new title

We waited in the guest house reception for 30 minutes before our guide appeared and took us to a minibus in Thanon Khao San.

We travelled past some saltfields on the way out of Bangkok whereby the saltwater is pumped into the fields by very short windmills that have only four or so material blades to propell them. They pump 3 inches of saltwater into the fields and it take three months for the salt to dry.

We were taken to a market place where they had some fighting cocks and fighting fish!?! The fighting fish were kept in small glass bottles. It was mainly a small complex for tourist purposes full of hawker stalls, one of which had some wooden tuk-tuks for sale. There was a guy making some coconut sugar which is much like dry fudge, very sweet. It was a hideous tourist outfit that all the tour buses stop at on their way out of town.

We arrrived at Damnoen Saduak at about 10:00 and transferred to a long tail boat to be taken down the canal network to market. The engines on the long tail boats here are far too powerful for their needs. They have to slow them down to a halt to manoeuvre around the corners! Still, it was another James Bond moment for us. We were taken down some of the local canals before reaching the entrance to the floating market and thus the boundary for the largely overpowered long tail boats. We had an hour to walk about the market. It was rather like Venice in that it was a network of canals over which bridges and adjoining roads allowed vehicles other than boats to reach the traders. I made an appalling attempt at bargaining for some pantalons and although I succeeded in buying at my price, my offered price was still way over the local value of such an item. But, at a mere USD 6 I'm not upset, other than knowing that I was a fool and had not sought a sample price to which I could compare the vendor's asking price. Purchase at first sight. Big mistake. But, I am sure that I made a floating market vendor very happy! It was as irritating as the tuk-tuk drivers in Patong Beach whereby the hawkers followed you trying to sell things. Only the actual floating stalls, the boats paddled by the women, were not hassling the tourists. But, it was still a rather authentic market and it was very interesting to see the different vendors, butchers, fruit sellers, milliners and food vendors cooking from gas canister fed woks on their boats.

Following the market our tour guide took us to the Royal Thai Handicraft Centre where we could see and thoroughly admire the excellent carvings that were underway. The carvings from teak wood were stunning, some were so intricately made and were up to 7 feet wide, huge reliefs carved in the equivalent of 18 months for one crafts person. The shop displayed some beautiful furniture but most of it would only be suitable for extravagant wealthy people who would have it displayed but not used.

Lunch was included in the tour and was a set affair. Rice, chicken and vegetables were laid on the table for the group to share between them. It was allegedly Thai cuisine but it wasn't remotely spicy and tasted much more like Chinese food. The air conditioning unit directly above us fed water to the dishes throughout our meal.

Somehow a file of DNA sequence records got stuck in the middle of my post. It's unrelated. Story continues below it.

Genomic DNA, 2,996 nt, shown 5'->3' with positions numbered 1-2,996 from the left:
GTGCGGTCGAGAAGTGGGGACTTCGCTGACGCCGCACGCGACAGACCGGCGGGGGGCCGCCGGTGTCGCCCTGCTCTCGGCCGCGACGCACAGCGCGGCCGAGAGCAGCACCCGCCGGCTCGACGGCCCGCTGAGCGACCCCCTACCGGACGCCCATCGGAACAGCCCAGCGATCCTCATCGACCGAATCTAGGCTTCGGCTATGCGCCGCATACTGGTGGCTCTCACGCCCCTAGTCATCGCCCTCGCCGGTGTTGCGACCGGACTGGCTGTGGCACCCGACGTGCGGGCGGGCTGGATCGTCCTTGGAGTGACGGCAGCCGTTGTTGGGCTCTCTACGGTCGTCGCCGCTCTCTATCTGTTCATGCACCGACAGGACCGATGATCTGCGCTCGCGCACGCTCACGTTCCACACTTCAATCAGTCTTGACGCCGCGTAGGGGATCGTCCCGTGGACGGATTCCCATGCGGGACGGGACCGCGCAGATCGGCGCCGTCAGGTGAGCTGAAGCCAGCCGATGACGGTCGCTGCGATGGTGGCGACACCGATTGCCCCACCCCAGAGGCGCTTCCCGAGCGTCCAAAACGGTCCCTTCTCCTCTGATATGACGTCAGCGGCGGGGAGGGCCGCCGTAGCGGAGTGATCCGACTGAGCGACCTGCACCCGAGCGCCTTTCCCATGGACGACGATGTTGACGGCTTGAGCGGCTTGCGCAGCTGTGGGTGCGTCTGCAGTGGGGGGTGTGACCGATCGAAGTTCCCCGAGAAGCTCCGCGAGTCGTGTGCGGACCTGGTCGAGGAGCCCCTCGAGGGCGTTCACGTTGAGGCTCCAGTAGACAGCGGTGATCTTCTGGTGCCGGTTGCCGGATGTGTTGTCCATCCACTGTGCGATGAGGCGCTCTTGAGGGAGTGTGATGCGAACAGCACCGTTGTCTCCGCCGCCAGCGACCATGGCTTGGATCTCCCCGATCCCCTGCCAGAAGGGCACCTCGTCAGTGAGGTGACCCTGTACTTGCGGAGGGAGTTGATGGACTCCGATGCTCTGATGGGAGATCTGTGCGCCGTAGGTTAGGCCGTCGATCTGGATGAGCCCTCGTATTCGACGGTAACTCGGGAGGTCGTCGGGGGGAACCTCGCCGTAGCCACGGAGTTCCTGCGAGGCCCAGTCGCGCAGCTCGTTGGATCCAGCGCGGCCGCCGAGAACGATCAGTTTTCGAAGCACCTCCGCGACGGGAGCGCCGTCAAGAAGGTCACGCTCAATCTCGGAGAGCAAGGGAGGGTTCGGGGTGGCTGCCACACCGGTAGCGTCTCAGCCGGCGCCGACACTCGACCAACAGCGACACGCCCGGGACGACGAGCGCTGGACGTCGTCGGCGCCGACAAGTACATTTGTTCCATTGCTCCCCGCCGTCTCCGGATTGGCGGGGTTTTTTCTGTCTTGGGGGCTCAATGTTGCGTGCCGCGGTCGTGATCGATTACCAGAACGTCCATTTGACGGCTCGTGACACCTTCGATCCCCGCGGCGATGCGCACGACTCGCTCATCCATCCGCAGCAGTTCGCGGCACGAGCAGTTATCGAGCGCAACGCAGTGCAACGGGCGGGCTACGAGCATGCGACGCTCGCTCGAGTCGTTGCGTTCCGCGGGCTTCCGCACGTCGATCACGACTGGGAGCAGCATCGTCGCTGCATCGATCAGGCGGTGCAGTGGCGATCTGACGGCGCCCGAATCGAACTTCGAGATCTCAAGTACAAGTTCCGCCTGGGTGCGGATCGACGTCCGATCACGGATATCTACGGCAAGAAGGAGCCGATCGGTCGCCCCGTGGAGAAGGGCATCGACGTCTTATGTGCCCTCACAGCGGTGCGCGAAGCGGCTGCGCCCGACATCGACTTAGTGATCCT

As we drove into Kanchanaburi we stopped at the World War II cemetary for the prisoners of the Allied Forces. It is beautifully kept and constantly managed by local Thai people. I immediately identified some plaques laid in memory of those soldiers who died during their service elsewhere in Thailand but whose bodies were not recovered and subsequently received no burial. Most of this cemetary was dedicated to British soldiers. I found some plaques dedicated to soldiers who gave service to the Bedfordshire and Hertfordshire battalion and it instantly crossed my mind that my Granddad may well have known some of these soldiers who fought in the Second World War but who were unfortunately captured by the Japanese and never returned to the Heart of England. They would have died at about the same age as was my Granddad when he gave service for his country in the war. It's another reminder of how lucky my Granddad and his comrades were.

Feeling rather sombre we moved on to the river Kwai and took a walk across the bridge on the river Kwai in the burning sun. Feeling a strange sense of eeriness in doing so, we visited the Jeath museum which didn't give us much information despite its good reputation.

Our final visit was to the Big Pagoda at Nakhon Pathom which is the largest buddhist monument in Thailand. We had seen some of the most beautiful temples away from the road as we travelled today.

Back in Bangkok, in the smog and in the thick of the traffic, which reminds us of commuting in England, we wandered up and down Thanon Khao San and neighbouring streets, ignoring the tuk-tuk ambassadors and people forcing hammocks in my face, and settled for an eatery away from Thanon Khao San but still very popular with tourists. Ian and I spent the meal passing our dishes to each other in exchange for each others plate. Neither of us found the food very exciting and at a bland moment we exchanged plates again.